So, all-in-all it was a great summit. I met some great people and hopefully contributed to helping the CML community.
Sent from my iPad
Friday, February 28, 2014
As a reminder, my variety of cancer is called Chronic Myelogenous Leukemia. The abbreviation is CML. As a result of blogging about CML, along with its physical, spiritual, and emotional components, there are quite a few CML patients who follow my blog. As a result of that, a health advocacy group, on behalf of Novartis Pharmaceutical Company, contacted me to be one of the bloggers to participate in a CML summit. In the course of our phone and email communications I asked, “Why have you selected me?” Among the reasons I was given was, “One of the goals of this summit is to gather an understanding of the information gaps and best ways to communicate within the CML community. I thought you would be able to provide great feedback and information to the Novartis/Tasigna team about your CML journey.”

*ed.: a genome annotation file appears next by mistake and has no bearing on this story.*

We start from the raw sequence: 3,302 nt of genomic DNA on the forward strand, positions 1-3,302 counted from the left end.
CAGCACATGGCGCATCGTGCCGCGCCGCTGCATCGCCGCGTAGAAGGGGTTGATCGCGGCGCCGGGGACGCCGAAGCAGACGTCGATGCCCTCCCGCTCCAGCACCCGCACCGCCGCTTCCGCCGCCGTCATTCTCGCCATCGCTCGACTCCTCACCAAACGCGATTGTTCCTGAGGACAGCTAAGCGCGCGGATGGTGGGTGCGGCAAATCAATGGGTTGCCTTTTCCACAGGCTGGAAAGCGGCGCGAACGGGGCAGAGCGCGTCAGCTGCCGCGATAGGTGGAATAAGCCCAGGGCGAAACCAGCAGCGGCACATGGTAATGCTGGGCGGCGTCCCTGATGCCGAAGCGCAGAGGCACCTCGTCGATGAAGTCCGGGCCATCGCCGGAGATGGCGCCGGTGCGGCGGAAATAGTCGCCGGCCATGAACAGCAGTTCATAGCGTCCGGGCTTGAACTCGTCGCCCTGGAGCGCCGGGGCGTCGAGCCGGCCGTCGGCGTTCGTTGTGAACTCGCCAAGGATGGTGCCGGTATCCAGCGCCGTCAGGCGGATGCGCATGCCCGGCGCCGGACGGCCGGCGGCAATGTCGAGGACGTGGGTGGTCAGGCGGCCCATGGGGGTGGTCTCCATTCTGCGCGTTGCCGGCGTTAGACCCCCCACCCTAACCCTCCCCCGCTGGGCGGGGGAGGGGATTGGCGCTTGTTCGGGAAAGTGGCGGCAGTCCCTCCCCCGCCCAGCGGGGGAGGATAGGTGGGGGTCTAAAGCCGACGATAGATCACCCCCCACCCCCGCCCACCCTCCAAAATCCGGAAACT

The summit is next month in New York. They pay all travel and hotel expenses plus a generous honorarium. After some research, I agreed to go. Why the research? Well, there’s the simple fact that a pharmaceutical company is paying all this money in expenses to 15 of us as far away as California. Is their motivation purely to improve CML communication? Or, is there a message or product they want us to communicate about?